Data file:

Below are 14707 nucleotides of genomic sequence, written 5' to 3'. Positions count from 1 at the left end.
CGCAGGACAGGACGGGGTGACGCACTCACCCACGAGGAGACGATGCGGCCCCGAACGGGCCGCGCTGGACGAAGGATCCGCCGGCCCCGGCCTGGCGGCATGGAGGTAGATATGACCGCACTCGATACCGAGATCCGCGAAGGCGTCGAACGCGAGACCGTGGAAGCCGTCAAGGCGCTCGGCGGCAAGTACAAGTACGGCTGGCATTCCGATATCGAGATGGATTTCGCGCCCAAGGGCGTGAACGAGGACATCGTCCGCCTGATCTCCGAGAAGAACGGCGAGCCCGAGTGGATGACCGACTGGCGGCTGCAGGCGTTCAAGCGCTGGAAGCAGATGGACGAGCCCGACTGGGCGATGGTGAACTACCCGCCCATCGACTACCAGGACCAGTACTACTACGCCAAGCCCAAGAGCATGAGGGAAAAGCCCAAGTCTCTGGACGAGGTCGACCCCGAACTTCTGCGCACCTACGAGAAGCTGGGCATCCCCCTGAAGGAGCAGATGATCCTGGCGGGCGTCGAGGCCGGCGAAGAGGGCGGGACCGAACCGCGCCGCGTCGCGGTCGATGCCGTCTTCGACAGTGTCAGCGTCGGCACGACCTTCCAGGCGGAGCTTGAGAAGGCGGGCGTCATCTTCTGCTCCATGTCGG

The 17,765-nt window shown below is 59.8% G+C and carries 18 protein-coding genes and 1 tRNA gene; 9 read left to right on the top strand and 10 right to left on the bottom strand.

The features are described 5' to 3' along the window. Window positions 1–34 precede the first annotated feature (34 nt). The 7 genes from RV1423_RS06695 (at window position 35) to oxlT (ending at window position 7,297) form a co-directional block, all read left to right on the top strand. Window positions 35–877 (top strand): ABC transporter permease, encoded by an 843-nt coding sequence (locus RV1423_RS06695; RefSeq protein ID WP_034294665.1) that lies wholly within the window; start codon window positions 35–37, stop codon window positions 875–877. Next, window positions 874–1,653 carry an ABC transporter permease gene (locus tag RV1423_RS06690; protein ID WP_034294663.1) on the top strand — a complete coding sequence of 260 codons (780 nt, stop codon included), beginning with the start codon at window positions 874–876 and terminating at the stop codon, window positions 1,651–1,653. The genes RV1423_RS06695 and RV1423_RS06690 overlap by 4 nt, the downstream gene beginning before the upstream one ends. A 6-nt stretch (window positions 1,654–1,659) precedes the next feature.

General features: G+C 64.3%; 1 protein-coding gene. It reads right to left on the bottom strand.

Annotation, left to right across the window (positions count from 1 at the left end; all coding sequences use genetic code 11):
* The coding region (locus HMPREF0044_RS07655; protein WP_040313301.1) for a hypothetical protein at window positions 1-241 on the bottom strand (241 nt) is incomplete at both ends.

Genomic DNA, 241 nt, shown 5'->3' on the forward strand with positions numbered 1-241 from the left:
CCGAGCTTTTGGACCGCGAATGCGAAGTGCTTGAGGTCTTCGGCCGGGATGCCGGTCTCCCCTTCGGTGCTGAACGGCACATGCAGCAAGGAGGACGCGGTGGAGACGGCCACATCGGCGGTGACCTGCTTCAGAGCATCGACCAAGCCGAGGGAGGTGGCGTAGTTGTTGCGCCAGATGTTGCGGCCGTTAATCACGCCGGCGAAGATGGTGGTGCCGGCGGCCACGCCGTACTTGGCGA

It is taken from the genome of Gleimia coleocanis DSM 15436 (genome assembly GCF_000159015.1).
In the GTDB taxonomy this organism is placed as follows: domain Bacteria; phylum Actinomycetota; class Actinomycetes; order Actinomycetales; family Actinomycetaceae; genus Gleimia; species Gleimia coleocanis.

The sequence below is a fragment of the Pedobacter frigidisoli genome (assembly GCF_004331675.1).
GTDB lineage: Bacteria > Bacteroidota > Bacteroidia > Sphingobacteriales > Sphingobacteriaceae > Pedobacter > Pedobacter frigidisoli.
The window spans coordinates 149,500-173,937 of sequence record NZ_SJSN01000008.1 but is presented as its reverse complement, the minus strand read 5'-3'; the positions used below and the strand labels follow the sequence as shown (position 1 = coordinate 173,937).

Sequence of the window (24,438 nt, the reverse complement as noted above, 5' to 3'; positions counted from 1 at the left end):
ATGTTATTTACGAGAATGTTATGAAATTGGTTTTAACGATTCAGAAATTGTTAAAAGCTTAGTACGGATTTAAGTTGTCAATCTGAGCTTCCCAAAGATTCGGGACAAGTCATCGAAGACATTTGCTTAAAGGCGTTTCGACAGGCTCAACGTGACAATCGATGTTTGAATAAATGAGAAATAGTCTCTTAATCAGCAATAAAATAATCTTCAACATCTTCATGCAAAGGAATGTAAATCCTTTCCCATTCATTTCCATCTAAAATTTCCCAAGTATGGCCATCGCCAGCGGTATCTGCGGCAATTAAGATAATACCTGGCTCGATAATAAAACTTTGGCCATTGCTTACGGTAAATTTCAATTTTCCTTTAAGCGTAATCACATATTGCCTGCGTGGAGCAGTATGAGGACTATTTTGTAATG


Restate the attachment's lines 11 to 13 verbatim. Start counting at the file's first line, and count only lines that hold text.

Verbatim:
In the GTDB taxonomy this organism is placed as follows: domain Bacteria; phylum Actinomycetota; class Actinomycetes; order Actinomycetales; family Actinomycetaceae; genus Gleimia; species Gleimia coleocanis.

The sequence below is a fragment of the Pedobacter frigidisoli genome (assembly GCF_004331675.1).
GTDB lineage: Bacteria > Bacteroidota > Bacteroidia > Sphingobacteriales > Sphingobacteriaceae > Pedobacter > Pedobacter frigidisoli.